Overview and aims
The aim of this module is to examine the phenomenon of women’s global movements by examining political, ethical or social justice movements which have developed across the globe.
After providing an introductory outline of key debates which surround the issues of women’s movements throughout the world we shall begin by assessing the notion of solidarity amongst women – do women engage with global issues in a way notably different from men, empirically and/or ethically? We shall then look at a range of areas where women’s groups have appeared either to act together or to have been heavily influenced by each other’s actions. There are four broad topics to be addressed in this module. Each topic will involve a discussion of ethical and theoretical issues and then an empirical examination of existing examples.
- The issues: human rights, social/economic justice and migration
- Internet communication: from cyborg- to cyber-feminism, breaking down barriers?
- Cyber activism and Hacktivism: cyber-protest and feminist ‘hacktivism’
- Women’s peace organisations, the ethics of peace and gender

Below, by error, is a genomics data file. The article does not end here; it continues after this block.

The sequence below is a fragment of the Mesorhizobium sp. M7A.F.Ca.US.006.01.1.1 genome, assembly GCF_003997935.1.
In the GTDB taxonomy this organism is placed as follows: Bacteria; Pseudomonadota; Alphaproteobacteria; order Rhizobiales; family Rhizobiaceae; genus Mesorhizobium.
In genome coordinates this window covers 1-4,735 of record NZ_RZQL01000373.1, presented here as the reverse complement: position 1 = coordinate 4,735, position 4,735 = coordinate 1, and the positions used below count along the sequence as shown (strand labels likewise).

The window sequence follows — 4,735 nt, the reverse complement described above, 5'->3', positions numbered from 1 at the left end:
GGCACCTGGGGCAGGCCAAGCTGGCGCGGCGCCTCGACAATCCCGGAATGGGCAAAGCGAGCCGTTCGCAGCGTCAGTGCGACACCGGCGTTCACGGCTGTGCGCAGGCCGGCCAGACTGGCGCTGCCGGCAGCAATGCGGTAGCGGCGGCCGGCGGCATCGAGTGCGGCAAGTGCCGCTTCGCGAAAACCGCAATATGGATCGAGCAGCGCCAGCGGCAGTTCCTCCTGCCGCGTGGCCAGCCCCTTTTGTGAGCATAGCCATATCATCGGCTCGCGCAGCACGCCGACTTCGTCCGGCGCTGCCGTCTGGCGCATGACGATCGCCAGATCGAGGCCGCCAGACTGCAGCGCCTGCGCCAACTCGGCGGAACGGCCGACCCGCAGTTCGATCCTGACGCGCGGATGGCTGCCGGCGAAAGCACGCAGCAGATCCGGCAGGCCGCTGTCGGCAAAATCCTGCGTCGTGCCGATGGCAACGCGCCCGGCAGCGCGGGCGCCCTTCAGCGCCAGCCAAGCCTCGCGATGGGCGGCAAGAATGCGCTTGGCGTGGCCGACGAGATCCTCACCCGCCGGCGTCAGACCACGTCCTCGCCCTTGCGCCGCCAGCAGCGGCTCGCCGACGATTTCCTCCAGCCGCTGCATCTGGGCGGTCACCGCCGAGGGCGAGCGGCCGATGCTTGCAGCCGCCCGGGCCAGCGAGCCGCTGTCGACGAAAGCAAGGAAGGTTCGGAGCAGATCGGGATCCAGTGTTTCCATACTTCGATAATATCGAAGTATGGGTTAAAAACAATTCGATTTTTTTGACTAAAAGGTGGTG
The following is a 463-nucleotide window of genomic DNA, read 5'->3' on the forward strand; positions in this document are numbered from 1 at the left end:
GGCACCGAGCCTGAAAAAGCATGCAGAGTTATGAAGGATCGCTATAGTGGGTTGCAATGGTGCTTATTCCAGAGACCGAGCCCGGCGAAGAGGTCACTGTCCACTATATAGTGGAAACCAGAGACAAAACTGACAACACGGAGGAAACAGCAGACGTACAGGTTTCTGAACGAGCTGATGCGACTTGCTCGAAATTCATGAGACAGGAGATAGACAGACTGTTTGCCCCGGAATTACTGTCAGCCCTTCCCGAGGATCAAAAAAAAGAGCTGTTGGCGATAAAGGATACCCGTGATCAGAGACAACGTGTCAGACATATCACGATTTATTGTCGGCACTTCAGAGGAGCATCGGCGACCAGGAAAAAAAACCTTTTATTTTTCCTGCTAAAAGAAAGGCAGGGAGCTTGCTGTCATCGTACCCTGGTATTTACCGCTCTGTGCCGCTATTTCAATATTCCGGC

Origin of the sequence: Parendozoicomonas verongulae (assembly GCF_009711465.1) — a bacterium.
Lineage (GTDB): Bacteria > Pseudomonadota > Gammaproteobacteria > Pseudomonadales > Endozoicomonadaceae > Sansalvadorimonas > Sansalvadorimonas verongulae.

- From Greenham to Code Pink, how women’s protest has evolved
- Protecting the environment: ecofeminism
After studying this module you should be able to:
- critically examine the concepts of intersectionality and feminist solidarity
- use advanced knowledge of cyber-feminism to analyse contemporary international relations
- critically evaluate notions of the ethics of peace and gender
- critically discuss the arguments relating to ecofeminism
This module will help you gain the skills and qualities to:
- produce two substantial pieces of work, combining aspects of both theoretical and empirically-based research
- gather, organise, evaluate and deploy data, evidence, arguments, assumptions and information from a variety of secondary sources to produce complex research-informed knowledge
- demonstrate reflexivity through the productive use of formative feedback